The love of Romeo and Juliet is a violent love; as such, it affects death.
In Act II, Romeo comes to Friar Laurence and pleas with the priest to perform the marriage ceremony for Juliet and him; afterwards, the friar tells Romeo he hopes that Heaven will smile upon this marriage and sorrow not come to such a dangerous match. But Romeo recklessly replies,
...love-devouring death do what he dare.
It is enough I may but call her name. (2.6.7-8)
To this remark, Friar Laurence cautions,
These violent delights have violent ends
And in their triumph die, like fire and powder,
Which, as they kiss, consume. (2.6.9-11)
As the tragedy of Romeo and Juliet continues, these words prove prophetic. For, the foreshadowing of the violence connected to love in the first act certainly develops as Mercutio becomes involved in an altercation with the choleric Tybalt who challenges him because he is a friend to Romeo; then Romeo enters the scene and tries to ameliorate things, but his intervention ironically causes more conflict as Tybalt reaches Mercutio and slays him when Romeo gets in the way of Mercutio. Incensed that Mercutio, whom he loves as a friend, has been killed, Romeo then slays Tybalt, whom his wife loves since he is her cousin.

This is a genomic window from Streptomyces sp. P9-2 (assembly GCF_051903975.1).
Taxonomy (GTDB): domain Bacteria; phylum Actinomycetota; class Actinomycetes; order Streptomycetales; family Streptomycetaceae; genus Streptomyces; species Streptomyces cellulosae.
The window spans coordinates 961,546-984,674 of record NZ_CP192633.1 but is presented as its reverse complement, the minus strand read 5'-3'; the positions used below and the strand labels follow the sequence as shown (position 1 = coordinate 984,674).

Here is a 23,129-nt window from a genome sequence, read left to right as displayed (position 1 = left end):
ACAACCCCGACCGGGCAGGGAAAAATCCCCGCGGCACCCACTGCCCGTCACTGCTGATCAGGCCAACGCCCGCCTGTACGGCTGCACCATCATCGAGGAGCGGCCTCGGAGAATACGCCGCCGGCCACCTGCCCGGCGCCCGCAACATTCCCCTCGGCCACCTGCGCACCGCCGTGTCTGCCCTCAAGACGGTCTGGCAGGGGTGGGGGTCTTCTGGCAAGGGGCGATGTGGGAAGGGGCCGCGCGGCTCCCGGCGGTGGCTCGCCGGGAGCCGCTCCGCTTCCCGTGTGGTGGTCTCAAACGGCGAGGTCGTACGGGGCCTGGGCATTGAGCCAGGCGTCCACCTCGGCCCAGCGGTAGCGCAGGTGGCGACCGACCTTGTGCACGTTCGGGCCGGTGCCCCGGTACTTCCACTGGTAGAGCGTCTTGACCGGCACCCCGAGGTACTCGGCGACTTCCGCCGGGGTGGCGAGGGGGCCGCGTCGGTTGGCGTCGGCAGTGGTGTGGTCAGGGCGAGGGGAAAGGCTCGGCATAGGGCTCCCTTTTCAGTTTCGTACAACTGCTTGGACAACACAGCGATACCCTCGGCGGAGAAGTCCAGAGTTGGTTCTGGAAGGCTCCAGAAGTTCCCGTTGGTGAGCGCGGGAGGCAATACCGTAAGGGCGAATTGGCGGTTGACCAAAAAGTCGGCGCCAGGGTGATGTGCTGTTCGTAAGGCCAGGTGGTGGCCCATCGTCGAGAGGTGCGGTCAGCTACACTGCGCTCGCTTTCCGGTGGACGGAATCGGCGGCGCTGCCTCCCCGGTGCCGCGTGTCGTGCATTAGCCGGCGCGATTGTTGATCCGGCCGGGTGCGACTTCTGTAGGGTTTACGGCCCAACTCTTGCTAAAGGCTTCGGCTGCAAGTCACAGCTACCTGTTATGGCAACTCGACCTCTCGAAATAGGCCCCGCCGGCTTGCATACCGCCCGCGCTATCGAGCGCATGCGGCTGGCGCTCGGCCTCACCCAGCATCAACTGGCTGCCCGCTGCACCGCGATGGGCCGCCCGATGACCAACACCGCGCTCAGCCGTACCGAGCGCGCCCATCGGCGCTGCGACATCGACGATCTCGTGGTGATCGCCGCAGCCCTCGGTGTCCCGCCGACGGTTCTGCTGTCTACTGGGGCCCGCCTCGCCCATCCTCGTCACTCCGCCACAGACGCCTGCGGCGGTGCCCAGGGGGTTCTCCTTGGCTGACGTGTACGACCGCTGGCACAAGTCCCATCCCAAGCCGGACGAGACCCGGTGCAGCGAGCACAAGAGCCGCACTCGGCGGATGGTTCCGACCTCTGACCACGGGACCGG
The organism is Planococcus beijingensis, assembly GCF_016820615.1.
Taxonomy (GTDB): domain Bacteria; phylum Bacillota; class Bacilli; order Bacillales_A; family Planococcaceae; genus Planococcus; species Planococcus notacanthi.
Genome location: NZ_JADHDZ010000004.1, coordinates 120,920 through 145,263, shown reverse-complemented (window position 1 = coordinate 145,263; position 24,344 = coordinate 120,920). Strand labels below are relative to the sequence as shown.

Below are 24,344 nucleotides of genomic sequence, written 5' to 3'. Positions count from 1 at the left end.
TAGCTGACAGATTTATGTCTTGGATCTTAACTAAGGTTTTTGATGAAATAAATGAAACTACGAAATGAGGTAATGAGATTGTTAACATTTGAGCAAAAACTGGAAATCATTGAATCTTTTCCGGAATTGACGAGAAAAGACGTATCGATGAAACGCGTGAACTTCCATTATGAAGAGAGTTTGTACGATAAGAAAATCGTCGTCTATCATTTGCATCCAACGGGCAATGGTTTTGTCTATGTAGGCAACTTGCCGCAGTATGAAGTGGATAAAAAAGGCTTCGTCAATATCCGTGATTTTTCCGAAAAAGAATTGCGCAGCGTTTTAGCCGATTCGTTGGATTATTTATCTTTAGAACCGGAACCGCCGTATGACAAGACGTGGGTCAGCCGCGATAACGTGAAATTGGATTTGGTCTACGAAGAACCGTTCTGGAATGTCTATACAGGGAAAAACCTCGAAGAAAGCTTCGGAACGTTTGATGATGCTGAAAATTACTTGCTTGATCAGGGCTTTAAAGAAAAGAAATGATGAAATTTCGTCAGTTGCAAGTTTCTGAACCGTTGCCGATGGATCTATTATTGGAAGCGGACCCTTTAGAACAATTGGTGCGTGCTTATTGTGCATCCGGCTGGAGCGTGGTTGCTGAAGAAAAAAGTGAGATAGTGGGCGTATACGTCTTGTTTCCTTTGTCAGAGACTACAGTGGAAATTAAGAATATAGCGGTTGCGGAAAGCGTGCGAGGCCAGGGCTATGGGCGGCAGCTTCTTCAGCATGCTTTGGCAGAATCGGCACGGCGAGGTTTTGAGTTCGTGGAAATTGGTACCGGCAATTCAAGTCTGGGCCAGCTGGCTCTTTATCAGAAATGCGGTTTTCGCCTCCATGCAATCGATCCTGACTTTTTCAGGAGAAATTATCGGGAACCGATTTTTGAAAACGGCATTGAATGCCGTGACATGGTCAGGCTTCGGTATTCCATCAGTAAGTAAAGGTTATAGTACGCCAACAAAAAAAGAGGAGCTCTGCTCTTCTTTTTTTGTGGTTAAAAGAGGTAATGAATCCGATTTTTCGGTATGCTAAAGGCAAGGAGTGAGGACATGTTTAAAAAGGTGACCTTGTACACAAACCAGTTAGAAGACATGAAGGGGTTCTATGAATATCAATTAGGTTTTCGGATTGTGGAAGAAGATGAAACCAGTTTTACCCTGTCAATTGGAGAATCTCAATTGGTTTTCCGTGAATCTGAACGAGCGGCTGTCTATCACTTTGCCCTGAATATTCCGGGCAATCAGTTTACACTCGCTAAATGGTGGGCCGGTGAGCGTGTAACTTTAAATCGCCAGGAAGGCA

These acts of violence result in Romeo's being banished and Juliet's feigning her death to avoid marrying Paris, actions which then lead indirectly to their suicides as Romeo is not informed that Juliet is actually alive because Friar Laurence's man cannot enter Mantua. Further, Juliet's failed rescue from the tomb because Friar Laurence runs away causes her to discover Romeo's dead body. Indeed, the violent delights, violent passions of Romeo and Juliet lead to violent ends as Romeo kills Tybalt and Paris and then himself, and Juliet feigns her death only to kill herself in despair.